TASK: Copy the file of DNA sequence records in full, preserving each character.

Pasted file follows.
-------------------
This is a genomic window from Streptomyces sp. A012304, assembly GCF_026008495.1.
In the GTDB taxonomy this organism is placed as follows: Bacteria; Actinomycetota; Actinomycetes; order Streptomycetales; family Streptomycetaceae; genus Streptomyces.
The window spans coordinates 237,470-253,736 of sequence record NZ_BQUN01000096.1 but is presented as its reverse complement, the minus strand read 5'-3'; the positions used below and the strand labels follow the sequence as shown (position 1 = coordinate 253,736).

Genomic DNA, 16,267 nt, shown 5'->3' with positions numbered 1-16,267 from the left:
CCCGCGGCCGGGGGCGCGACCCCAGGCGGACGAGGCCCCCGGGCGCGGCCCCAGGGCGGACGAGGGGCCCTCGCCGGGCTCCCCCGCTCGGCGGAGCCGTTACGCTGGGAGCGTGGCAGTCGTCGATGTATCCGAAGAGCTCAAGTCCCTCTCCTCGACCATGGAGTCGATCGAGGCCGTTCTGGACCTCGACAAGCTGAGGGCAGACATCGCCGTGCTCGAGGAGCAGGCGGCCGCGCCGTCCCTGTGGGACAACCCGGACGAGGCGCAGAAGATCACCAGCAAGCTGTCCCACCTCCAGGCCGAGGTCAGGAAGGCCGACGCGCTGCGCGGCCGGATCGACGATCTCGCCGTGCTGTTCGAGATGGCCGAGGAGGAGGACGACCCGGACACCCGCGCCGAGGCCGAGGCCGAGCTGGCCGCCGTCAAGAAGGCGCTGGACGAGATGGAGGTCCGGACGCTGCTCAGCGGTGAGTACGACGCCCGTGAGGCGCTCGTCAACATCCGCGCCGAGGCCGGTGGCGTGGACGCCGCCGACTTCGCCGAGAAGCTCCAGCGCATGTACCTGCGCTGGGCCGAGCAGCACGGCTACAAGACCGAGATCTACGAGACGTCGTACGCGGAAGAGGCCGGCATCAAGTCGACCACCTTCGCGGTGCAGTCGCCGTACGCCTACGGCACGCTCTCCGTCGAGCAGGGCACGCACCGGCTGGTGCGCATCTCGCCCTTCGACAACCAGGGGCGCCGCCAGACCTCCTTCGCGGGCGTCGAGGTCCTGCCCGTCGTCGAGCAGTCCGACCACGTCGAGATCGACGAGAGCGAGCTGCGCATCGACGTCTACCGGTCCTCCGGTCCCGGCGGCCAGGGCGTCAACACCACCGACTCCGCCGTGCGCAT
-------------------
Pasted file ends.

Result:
This is a genomic window from Streptomyces sp. A012304, assembly GCF_026008495.1.
In the GTDB taxonomy this organism is placed as follows: Bacteria; Actinomycetota; Actinomycetes; order Streptomycetales; family Streptomycetaceae; genus Streptomyces.
The window spans coordinates 237,470-253,736 of sequence record NZ_BQUN01000096.1 but is presented as its reverse complement, the minus strand read 5'-3'; the positions used below and the strand labels follow the sequence as shown (position 1 = coordinate 253,736).

Genomic DNA, 16,267 nt, shown 5'->3' with positions numbered 1-16,267 from the left:
CCCGCGGCCGGGGGCGCGACCCCAGGCGGACGAGGCCCCCGGGCGCGGCCCCAGGGCGGACGAGGGGCCCTCGCCGGGCTCCCCCGCTCGGCGGAGCCGTTACGCTGGGAGCGTGGCAGTCGTCGATGTATCCGAAGAGCTCAAGTCCCTCTCCTCGACCATGGAGTCGATCGAGGCCGTTCTGGACCTCGACAAGCTGAGGGCAGACATCGCCGTGCTCGAGGAGCAGGCGGCCGCGCCGTCCCTGTGGGACAACCCGGACGAGGCGCAGAAGATCACCAGCAAGCTGTCCCACCTCCAGGCCGAGGTCAGGAAGGCCGACGCGCTGCGCGGCCGGATCGACGATCTCGCCGTGCTGTTCGAGATGGCCGAGGAGGAGGACGACCCGGACACCCGCGCCGAGGCCGAGGCCGAGCTGGCCGCCGTCAAGAAGGCGCTGGACGAGATGGAGGTCCGGACGCTGCTCAGCGGTGAGTACGACGCCCGTGAGGCGCTCGTCAACATCCGCGCCGAGGCCGGTGGCGTGGACGCCGCCGACTTCGCCGAGAAGCTCCAGCGCATGTACCTGCGCTGGGCCGAGCAGCACGGCTACAAGACCGAGATCTACGAGACGTCGTACGCGGAAGAGGCCGGCATCAAGTCGACCACCTTCGCGGTGCAGTCGCCGTACGCCTACGGCACGCTCTCCGTCGAGCAGGGCACGCACCGGCTGGTGCGCATCTCGCCCTTCGACAACCAGGGGCGCCGCCAGACCTCCTTCGCGGGCGTCGAGGTCCTGCCCGTCGTCGAGCAGTCCGACCACGTCGAGATCGACGAGAGCGAGCTGCGCATCGACGTCTACCGGTCCTCCGGTCCCGGCGGCCAGGGCGTCAACACCACCGACTCCGCCGTGCGCAT